A New Movement for A New Year
America and the world are slowly rising toward healthier, happier, more productive living. More and more people feel the need to take care of their health, doing their part to prolong their bodies and minds for as long as possible. From classes on happiness and meditation, to Fitbits teaching us how to breathe while tracking our activity, health consciousness abounds. People are paying more attention to their physical, emotional, and mental health.
This movement has backing in science, particularly in neuroscience. Neuroscientists are constantly discovering more connections between how we treat our body and mind, and how that in turn affects us for the future.
Recently, Dr. Sandrine Thuret gave a TED Talk about the process of adult neurogenesis, which is the generation of new neurons in the brain that occurs after the early stages of development in infants. Adult neurogenesis affects our emotional health, as well as our ability to learn and retain information.
Imagine you relate the following scenario to your students. You ask them to follow you along to an imaginative future life that you will paint for them:
Look at yourself 15 year in the future. See yourself now, standing right in front of you. You are 31 years old. Four years ago you got married, congrats! It was hard for your wife to move away from her parents and brothers in Colorado to join you in Virginia. However, it was the best decision, so you can start off with financial stability, as you continue with your career. You have been working for the past seven years in the marketing department of Lewil Jewelers. It is constant pressure as they continue steadily moving you up the ladder, while you take on greater responsibilities.
Two years after marriage you had your twins, Lucy and Jenny, double congrats! Twins are the best, yet sometimes you wonder… Two hands were meant for one baby or two? Your wife had to quit her job to take care of the little ones, while trying to start an at home business to make up for the income cut. In addition, you have had to hire a part-time nanny to help around the house and with the twins. There is considerable more pressure on you as the sole breadwinner for now.
Now, you are four years into marriage, three years into your latest promotion, two years into twins, and six months into dealing with the grief left behind when your wife lost her best friend unexpectedly. This is real life, the major leagues–moments of celebration, grief, accomplishment, pressure, and more. This scenario play out in many ways…
Next, you give your students two options.
You have been grabbing fast food for dinner ever since your twins were born. Nobody has the strength or patience for healthy home-cooked meals anymore. On top of that, you stopped walking to work ever since your last promotion, because you just don’t have the time and would rather use the extra 20 minutes of shuteye. You are overweight, overworked, overwrought, and your wife has noticed a flair in your anger over the past year–mood swings galore. To make matters worse, you feel like you never have any time for yourself. You wanted to take that course in photography at the local community college, but yet again it didn’t work out.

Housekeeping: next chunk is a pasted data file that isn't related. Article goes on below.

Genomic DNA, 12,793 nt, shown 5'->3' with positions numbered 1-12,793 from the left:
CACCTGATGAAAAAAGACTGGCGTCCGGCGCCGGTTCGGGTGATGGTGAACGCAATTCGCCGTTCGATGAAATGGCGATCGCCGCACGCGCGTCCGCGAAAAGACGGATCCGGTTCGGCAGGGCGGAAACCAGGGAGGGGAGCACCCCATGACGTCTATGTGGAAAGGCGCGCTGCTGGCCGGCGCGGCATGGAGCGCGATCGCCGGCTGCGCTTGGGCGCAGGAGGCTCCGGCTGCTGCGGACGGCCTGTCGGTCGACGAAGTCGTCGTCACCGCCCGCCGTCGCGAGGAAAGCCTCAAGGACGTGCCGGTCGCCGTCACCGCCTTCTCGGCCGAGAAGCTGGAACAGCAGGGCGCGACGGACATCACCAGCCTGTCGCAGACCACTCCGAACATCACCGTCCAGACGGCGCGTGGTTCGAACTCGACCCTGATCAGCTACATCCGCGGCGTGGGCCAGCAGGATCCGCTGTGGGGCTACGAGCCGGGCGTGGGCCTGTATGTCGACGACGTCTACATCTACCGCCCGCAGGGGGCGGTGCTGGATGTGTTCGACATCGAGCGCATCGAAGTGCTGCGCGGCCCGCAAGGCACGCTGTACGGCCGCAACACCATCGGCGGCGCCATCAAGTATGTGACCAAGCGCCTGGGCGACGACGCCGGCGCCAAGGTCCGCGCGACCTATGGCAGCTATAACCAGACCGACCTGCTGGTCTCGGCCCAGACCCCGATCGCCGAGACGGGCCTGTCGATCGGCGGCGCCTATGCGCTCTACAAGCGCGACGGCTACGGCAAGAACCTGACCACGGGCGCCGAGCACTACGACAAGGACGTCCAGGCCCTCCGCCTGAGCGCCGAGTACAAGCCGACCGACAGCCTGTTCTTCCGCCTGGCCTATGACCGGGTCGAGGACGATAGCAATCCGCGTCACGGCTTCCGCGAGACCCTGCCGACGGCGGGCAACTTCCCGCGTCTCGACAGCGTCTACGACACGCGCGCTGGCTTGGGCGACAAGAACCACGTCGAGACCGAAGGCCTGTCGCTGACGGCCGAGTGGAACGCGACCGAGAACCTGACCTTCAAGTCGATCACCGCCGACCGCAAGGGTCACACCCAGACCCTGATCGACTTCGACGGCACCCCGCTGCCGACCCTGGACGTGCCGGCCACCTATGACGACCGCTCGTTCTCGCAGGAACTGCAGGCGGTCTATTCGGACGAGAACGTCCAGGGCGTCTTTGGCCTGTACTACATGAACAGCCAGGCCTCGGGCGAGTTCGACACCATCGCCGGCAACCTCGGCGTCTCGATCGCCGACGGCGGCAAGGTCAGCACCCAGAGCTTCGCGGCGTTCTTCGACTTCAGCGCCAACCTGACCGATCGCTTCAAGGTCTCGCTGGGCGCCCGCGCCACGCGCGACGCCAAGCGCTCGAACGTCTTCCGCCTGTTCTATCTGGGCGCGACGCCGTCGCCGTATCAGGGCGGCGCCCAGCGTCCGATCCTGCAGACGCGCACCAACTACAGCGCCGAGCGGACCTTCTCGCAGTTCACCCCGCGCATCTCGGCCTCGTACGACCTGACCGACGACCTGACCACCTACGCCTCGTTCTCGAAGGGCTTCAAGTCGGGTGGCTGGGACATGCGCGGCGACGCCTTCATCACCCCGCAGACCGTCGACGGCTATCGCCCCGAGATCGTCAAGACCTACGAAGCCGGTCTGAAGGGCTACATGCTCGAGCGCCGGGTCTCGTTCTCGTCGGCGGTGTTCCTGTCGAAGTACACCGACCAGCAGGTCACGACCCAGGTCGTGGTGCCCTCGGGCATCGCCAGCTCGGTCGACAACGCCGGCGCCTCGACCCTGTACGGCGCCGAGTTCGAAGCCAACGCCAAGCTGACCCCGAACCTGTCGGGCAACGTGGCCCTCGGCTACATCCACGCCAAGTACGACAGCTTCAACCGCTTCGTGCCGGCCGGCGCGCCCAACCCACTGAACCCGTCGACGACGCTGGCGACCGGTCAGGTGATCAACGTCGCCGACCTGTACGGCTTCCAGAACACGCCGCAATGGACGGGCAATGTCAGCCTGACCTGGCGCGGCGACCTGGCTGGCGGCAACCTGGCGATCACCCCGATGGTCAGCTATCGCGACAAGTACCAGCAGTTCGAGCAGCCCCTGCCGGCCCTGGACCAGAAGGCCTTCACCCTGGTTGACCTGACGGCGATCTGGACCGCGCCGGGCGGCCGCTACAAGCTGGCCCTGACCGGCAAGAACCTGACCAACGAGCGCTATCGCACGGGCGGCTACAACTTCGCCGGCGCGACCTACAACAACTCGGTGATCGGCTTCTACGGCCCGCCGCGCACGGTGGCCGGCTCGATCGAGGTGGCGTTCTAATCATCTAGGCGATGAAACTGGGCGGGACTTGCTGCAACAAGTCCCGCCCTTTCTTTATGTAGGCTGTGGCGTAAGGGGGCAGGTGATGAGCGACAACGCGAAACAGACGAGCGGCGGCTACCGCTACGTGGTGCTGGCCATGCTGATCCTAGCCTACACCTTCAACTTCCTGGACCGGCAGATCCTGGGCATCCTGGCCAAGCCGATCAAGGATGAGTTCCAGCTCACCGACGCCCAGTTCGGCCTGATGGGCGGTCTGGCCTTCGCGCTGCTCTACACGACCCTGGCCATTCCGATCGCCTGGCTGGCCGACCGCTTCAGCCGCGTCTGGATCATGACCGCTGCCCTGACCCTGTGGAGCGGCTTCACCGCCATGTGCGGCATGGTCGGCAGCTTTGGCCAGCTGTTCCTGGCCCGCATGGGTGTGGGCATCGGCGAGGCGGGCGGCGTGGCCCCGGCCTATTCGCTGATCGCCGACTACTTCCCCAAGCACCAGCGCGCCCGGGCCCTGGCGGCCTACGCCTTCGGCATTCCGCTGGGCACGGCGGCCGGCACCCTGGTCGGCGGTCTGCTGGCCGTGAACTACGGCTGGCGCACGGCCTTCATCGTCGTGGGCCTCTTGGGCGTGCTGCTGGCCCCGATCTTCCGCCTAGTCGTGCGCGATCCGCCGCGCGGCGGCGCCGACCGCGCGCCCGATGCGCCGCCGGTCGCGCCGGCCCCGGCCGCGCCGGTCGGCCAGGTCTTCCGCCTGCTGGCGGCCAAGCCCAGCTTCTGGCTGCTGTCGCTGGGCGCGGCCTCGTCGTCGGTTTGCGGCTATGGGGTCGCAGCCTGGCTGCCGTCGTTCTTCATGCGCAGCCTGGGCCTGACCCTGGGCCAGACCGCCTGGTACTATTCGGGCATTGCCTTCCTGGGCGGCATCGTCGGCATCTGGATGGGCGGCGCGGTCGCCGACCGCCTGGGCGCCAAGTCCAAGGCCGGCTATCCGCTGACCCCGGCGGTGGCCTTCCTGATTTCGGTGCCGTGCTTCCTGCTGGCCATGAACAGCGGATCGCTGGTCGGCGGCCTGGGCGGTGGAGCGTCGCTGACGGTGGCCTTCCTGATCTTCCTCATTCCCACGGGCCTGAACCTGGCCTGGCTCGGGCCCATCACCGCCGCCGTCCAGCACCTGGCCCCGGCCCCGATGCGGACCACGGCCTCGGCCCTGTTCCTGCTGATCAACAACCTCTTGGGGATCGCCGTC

It seems like the only happiness you feel is when your twins show you the latest “drawings” they have squiggled onto paper. The only sense of accomplishment you feel is when your manager sends you an accolade email once in a while. Unfortunately, it seems that all of your stress has been directed at your spouse lately, and you don’t know how to fix the rift that is slowly spreading between the two of you.
You end off your early morning with your favorite ritual, taking the 20 minute walk to work. It is time for you to clear your mind, where you score some of your greatest ideas that have already earned you a considerable spot in the company. You also mentally review the new Coursera course in psychology that you have finally been able to fit into your schedule. You always wanted to learn about psychology, and you pursue this knowledge simply for the pleasure.
Eating healthy has been something you have worked very hard to preserve, after the twins took over life as you know it–for the best, of course. You make sure to eat a healthy home-cooked dinner at least 5 times a week, even if you let yourself “splurge” every once in a while. You help your wife get the twins to bed at a reasonable time, so you have some time to spend talking to her for 20 minutes before going to sleep. Life has its difficult moments, but you have learned how to prioritize the important things. Plus, your generally jovial mood helps the household to (mostly) maintain sanity amongst the chaos.
Now it is time for you to ask your students what they think the underlying factors are here that contribute to how the same situation can turn out so differently. Meanwhile, you assure them that these are just two examples of many ways this could potentially turn out. After listening to their strategies, offer them the science.